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Mind the gaps

Spot the gaps between rhetoric and reality in the speech by David Cameron about family-friendly policies.

The prime minister spoke on Monday about how he will put families at the centre of new domestic policy-making. He asked three questions on this, none of which are directly housing issues but all of which touch on housing: How can we help families come together? How can we help families stay together? And how can we help troubled families and those children who don’t even have families?

Cameron also promised to introduce a family test as part of the impact assessment of all domestic government policies. That has to be good news even if the government has a track record of ignoring inconvenient evidence from impact assessments. However, it also prompts the obvious question of how existing government policies would fare under the test.

Read the rest of this post on Inside Edge, my blog for Inside Housing


Doubts about Dave

How do David Cameron’s claims this morning about home ownership and new housing in his own constituency measure up to scrutiny?

It’s a measure of the growing political importance of housing took top billing in his Today programme interview sandwiched between reaction to the conviction of Abu Hamza and Britain’s relationship with Europe. Listen again here from about 1:30 in.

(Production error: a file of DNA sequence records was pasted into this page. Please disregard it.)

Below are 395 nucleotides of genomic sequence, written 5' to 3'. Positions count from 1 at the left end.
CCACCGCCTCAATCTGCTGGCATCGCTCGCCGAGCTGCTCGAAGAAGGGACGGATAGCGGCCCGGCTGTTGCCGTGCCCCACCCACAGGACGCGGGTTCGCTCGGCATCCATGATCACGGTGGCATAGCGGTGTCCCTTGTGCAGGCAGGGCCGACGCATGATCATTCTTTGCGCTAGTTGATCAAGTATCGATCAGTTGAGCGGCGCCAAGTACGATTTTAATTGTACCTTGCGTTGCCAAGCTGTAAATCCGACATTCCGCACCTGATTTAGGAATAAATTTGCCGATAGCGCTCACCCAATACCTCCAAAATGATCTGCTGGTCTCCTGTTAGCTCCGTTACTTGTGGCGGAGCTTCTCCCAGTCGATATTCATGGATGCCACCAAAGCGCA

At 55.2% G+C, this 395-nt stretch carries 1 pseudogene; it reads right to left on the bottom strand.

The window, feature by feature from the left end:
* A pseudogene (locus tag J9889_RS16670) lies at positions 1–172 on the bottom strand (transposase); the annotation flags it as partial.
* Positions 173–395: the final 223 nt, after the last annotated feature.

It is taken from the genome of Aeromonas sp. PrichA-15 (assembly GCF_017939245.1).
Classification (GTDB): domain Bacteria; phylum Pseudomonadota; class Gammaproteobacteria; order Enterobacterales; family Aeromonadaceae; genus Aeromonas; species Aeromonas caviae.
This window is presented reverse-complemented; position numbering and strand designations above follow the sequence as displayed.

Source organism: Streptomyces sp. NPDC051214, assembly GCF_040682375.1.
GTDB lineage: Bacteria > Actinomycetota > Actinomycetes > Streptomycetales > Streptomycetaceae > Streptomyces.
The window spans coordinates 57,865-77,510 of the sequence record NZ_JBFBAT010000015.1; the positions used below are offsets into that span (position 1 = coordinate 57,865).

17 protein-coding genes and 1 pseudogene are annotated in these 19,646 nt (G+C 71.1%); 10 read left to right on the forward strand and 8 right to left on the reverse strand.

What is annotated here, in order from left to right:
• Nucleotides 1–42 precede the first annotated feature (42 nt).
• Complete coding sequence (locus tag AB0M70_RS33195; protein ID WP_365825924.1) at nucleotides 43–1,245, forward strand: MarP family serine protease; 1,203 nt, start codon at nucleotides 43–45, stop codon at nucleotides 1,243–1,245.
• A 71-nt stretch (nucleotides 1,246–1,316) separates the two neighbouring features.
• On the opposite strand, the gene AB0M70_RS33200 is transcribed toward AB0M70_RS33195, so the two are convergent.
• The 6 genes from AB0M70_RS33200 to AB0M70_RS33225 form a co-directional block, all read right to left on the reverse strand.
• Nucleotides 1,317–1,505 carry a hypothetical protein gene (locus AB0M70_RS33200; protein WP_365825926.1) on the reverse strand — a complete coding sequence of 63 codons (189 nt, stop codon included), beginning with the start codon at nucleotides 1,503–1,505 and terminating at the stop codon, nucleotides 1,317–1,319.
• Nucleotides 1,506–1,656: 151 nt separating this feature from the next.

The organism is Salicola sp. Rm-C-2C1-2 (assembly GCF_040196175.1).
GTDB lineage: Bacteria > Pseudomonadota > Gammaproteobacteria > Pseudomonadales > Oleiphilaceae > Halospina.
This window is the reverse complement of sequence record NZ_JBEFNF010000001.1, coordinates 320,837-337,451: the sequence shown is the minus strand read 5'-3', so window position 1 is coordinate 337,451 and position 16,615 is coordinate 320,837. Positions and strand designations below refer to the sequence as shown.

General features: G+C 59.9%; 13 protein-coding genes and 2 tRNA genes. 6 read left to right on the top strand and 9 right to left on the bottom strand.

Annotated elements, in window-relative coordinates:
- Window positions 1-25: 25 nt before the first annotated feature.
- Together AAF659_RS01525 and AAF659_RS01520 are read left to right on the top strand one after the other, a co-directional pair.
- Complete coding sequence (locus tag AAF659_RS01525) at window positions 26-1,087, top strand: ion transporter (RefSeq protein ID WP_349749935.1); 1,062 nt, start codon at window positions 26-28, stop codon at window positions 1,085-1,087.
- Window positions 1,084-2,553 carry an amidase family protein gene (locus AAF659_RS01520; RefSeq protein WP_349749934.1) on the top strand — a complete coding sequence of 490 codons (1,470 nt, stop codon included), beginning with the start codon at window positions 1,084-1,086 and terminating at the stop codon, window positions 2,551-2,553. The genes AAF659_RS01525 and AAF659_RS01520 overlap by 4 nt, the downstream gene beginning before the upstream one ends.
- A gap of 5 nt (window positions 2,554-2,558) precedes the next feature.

The interview was notable for me for two things: first an unequivocal claim to the old Tory mantle of the ‘property owning democracy’; and second a denial that Tory councils are nimbys made with specific reference to West Oxfordshire (Cameron’s Witney constituency has the same boundaries).

-> Read the rest of this post on Inside Edge, my blog for Inside Housing


Appearance and reality in the 2014 housing market

Combine one ex-PR man prime minister with one lucky homebuyer who’s also an estate agent, then add one ex-teacher turned buy-to-let mogul. Welcome to the New Year recipe for housing, where perceptions are everything.

David Cameron used Help to Buy as a metaphor for the Conservative message about economic recovery and opportunity for all when he took part in a photo op in Southampton with a young mum and her toddler and had tea in the new home she’s just bought through a government scheme.

It seemed standard, if rather awkward-looking fare, until this post appeared on the internet claiming that the young mum, Sharon Ray, was actually Sharon O’Donnell, a sales director with the estate agent that allegedly sold the home. That was followed by a typically sexist story about the ‘attractive blonde’ in the Mail and this corrective about some exaggerations and errors in the original post. Cue a Twitterstorm and debate between those seeing the whole thing as an example of Tory fakery and those outraged by the hounding of a young woman who’d done nothing wrong.

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While you were away

Not everything stops for Christmas and New Year. I’ve just written a post for Inside Edge, my blog for Inside Housing, on what’s happened in housing over the break.

The post features government guidance on housing allocations for local people, a House of Commons Library note on housing supply, an FT report on David Cameron’s fading interest in garden cities, a 5 Live programme on the housing market in 2014, James Meek’s London Review of Books essay on housing plus the latest on the bedroom tax.

Read more here.